I have recently been doing some coding in ocaml. So far, so good! However, even after a moderate amount of reading, searching, and even asking in the ocaml discord chat channel, it is clear to me that there are various essential knowledge gaps not well communicated in the manual or in realworldocaml. Here are a handful of hot ocaml bootstrapping tips.
Straight up, https://dev.realworldocaml.org/install.html.
utop REPLs do not resolve modules in the same way your compiler will.
open SomeModuleonly to expose functionality
Having your compiler and compiler configuration (e.g. dune library references) in order helps your developer tools
opam install <some module>, your editor may not pick it up until you've declared it properly in your dune file. 🤯. You may have thought your developer tooling (merlin, ocaml-lsp, & friends) just couldn't locate your package of interest. Fear not, it can, but everything demands that your compiler tooling be aligned as well.
There are various compilers.
dune in 2020. Who knows how this post will age, but start with
dune. Don't bother consider looking at the others.
Read the dune docs.
;dune ;...snip (test (name test) (libraries ounit2 yourmodule) (modules test))
Ensure that you add your testing library/runner and the associated library you want to test. Obnoxiously, because you may have a heirarchy as such:
$ ls -l dune yourmodule.ml test.ml
you must tell
*.ml files should be built by a specfic built
For example, for a layout like:
$ ls -l dune Replacements.ml Redacto.ml test.ml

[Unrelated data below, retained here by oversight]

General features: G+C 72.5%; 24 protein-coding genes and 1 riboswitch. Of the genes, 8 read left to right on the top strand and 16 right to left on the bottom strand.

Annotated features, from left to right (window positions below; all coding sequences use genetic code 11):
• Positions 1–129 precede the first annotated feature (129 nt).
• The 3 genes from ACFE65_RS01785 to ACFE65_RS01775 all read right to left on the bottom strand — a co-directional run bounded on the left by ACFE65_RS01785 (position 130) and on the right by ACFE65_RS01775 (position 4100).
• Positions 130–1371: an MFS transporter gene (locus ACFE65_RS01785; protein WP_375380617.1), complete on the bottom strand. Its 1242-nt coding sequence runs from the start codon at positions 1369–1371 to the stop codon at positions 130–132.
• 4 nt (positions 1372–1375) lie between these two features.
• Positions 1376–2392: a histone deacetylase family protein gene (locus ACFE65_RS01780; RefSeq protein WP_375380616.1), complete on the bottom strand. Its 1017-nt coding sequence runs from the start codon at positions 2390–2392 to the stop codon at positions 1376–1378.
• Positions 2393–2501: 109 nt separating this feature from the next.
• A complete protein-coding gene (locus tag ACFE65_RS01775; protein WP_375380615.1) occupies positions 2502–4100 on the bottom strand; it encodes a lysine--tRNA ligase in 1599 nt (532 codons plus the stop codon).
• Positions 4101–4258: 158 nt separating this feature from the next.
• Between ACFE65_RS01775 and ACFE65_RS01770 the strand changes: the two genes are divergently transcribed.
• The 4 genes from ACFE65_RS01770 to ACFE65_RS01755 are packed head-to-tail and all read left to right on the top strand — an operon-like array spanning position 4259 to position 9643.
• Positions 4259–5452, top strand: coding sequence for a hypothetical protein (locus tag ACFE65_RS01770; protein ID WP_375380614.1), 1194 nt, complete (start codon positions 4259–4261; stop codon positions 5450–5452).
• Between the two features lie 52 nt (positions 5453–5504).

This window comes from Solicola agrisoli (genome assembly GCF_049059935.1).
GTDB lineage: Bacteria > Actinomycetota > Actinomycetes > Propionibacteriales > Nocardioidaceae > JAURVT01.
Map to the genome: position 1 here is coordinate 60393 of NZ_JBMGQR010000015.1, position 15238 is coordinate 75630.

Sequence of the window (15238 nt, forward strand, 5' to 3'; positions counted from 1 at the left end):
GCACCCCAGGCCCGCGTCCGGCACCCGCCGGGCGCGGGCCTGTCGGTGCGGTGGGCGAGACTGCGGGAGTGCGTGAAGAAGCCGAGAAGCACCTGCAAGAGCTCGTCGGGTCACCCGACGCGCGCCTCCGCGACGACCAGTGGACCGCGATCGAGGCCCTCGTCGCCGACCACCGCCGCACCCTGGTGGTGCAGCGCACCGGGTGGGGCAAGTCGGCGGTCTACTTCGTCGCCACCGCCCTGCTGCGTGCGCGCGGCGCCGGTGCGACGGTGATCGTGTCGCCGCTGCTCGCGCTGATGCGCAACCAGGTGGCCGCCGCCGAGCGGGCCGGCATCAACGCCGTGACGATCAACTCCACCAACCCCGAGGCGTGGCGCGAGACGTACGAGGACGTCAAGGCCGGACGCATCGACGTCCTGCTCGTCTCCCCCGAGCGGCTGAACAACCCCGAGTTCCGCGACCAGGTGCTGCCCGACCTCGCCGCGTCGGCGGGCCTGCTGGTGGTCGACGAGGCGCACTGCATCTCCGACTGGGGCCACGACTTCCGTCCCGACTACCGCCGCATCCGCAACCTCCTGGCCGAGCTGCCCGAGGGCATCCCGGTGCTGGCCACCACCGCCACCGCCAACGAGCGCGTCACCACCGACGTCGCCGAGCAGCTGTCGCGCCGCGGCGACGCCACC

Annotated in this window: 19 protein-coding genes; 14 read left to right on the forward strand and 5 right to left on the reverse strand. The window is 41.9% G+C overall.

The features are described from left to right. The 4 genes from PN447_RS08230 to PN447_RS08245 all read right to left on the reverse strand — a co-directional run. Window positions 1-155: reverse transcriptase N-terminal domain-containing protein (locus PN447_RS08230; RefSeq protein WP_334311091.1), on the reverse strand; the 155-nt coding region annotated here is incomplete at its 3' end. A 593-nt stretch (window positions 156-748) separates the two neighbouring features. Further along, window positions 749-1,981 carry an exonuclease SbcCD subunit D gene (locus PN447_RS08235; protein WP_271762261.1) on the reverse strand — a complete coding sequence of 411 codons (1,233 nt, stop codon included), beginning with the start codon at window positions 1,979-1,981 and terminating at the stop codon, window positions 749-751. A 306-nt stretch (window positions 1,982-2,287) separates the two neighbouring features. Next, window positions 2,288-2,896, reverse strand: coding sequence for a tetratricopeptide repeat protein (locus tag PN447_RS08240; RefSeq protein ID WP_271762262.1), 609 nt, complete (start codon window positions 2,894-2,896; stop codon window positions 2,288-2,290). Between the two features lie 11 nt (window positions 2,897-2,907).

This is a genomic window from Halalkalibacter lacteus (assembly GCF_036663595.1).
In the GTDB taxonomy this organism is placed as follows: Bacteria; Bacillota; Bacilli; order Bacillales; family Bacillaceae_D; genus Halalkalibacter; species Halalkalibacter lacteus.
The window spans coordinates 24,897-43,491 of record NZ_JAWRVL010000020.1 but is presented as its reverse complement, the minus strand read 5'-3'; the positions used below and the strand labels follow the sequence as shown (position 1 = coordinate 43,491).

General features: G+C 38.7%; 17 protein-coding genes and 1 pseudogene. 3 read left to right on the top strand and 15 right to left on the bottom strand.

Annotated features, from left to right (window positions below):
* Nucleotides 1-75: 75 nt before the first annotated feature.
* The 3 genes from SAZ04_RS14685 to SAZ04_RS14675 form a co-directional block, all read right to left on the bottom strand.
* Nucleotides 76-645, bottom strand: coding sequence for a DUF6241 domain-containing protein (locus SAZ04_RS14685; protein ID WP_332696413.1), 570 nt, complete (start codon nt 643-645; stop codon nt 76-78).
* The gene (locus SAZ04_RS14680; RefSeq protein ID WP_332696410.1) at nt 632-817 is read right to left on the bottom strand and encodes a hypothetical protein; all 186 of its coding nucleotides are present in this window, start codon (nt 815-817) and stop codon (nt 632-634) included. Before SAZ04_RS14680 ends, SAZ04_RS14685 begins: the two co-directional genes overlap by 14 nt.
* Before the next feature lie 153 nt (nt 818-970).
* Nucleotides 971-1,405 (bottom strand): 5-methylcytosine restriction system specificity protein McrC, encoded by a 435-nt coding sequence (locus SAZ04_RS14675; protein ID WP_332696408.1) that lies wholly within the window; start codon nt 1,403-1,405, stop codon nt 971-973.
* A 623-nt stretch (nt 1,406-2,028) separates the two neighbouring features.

my dune file looks simliar to:
(library ... (modules replacements)) (executable ... (modules redacto)) (test ... (modules test))
.ml file has one place to be built in dune's eyes.
You read Real World Ocaml.
No. There's no focused content in video form, at least on YouTube, distilled down in a focused way. Maybe I'll be the guy to make that video ;).
It took searching and finding Regular Expressions vs Parser Combinators in OCaml
to finally come to a conclusion.
re2 is generally seen as a good pick,
but there is ~nil documentation on how to use it. The PCRE docs are good. The interfaces between re2 and pcre are
similar, so if you learn one you kind of learn both. Start with PCRE if you want for ease of learning.
There is a standard library, it is only ok.
core seem to be the go to std libary replacements.
And they literally do replace--override--aspects of the default standard library,
versus an module that has no effect on your build. Don't expect to be able to have
written some ocaml using the standard library, then bring in one of these and
have things just continue to work--some minor refactors may be required.
Install them from
opam, per usual.
As far as I know--you don't.
printf? I've seen some hints that there may
be tooling for emacs users? I've looked at the VSCode extensions, and there are
some promising work out there, but they aren't compatible with
at the time of writing.
Isn't it great?